The thin part of the body at the rear is mostly coated by bulletproof Kevlar fabric, although we must remind you that it cannot protect this phone from bullets for obvious reasons. Since it is sealed off, the battery is not user-replaceable. The wedge-like shape lets you easily carry it in your front pocket, although it is too large to carry in the back pocket. The large size of the phone is a result of the wide bezel around the screen, and it is therefore is not comfortably safe for one-handed use. Rather, we ended up holding it with one hand and using the other for navigating the UI. Things could be different with you if you have a really large pair of hands, but most people don't. The overall build quality seems to be strong except for the faceplate covering the camera, which seems to be flimsy.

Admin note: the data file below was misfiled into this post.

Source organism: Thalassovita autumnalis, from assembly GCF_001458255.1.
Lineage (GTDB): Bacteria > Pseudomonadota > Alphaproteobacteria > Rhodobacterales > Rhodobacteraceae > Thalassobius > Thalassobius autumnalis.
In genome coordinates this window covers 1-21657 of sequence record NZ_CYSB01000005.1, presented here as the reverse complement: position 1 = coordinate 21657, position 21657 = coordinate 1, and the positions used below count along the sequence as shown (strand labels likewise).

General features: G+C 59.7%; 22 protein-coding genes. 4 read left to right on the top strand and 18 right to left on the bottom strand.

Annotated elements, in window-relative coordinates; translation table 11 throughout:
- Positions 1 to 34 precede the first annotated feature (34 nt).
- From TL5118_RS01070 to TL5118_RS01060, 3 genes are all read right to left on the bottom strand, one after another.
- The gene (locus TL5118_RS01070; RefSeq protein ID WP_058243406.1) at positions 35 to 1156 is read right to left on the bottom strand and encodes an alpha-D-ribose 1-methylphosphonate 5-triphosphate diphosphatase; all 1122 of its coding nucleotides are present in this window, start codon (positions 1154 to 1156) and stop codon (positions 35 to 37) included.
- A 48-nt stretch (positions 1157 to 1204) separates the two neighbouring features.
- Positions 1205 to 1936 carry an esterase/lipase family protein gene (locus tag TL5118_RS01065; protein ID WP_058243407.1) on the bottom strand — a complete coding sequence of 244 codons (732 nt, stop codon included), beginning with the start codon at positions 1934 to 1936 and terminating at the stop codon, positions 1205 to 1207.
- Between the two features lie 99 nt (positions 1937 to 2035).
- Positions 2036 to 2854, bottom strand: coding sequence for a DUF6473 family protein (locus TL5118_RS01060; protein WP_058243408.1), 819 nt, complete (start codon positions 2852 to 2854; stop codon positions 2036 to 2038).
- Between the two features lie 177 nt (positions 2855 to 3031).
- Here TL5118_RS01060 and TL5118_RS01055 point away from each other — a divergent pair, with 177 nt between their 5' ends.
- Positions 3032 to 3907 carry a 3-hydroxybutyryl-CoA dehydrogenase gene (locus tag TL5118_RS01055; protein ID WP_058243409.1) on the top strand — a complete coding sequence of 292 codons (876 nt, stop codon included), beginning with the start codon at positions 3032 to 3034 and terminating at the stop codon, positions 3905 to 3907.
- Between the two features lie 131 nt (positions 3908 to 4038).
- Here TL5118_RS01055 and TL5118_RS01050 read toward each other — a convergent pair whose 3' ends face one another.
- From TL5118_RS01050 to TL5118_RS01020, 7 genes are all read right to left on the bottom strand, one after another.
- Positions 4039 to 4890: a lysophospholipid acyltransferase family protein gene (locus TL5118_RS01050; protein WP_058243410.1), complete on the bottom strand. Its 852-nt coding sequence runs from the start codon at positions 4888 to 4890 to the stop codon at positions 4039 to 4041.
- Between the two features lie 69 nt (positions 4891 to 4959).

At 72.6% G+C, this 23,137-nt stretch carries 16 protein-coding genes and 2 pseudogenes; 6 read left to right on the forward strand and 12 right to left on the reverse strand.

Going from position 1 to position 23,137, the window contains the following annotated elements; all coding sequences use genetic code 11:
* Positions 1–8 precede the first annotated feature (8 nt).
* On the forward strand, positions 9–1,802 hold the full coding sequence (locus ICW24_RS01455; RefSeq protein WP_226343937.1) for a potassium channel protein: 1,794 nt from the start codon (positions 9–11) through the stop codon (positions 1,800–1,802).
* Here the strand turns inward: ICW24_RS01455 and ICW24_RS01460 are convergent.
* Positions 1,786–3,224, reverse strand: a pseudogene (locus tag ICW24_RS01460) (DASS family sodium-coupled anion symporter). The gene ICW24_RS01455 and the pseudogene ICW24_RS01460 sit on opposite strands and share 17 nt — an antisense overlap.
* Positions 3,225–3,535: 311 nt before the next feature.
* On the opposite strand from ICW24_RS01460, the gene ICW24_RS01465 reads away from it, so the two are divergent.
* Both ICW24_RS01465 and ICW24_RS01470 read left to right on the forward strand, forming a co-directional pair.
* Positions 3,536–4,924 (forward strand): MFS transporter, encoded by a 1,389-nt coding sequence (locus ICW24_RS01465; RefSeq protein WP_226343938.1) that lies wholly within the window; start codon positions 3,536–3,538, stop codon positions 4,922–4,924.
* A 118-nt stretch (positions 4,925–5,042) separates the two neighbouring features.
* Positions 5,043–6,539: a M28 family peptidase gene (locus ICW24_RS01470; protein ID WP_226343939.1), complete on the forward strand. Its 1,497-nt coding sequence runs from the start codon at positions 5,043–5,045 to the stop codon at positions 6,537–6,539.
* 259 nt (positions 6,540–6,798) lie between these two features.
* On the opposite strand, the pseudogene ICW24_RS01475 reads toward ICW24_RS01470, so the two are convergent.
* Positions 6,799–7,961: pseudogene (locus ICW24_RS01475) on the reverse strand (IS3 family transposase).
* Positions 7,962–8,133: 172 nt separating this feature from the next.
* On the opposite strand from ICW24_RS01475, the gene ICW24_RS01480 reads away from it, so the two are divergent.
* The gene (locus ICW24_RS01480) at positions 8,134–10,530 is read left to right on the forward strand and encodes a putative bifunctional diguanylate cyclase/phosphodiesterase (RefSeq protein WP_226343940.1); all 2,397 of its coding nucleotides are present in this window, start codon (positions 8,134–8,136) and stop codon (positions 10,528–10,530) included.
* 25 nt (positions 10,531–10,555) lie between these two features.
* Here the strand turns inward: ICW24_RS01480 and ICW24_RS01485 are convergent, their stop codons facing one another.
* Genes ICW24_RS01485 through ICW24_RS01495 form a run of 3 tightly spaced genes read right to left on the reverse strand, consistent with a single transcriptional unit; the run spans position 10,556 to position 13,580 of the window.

The three physical buttons on the phone are a tacky Lock button on the top right, and the volume up and down buttons just below it. Like many other Android devices these days, the Options, Home, Return, and Search buttons situated at the bottom of the display are capacitive and backlit, although the backlight doesn't work when you need it the most.
An 8 mp camera with LED flash, boasting of 1080p 30 fps video recording supported by image stabilisation is present, along with a front 1.2 mp camera with 720p recording for video calling. A physical shutter button would have really made things a lot easier, although Motorola seems to think otherwise. Like most other phones these days, this one also supports micro SIM. It supports up to 32 GB microSD card. There is some really powerful hardware under the bonnet with a 1.2 GHz dual-core processor, although that doesn't necessarily translate into a superlative real-world performance as we will explain later. A micro-USB port is present at the top, along with a 3.5 mm audio socket, and there is also a micro HDMI port to play movies directly to a big-screen external display device.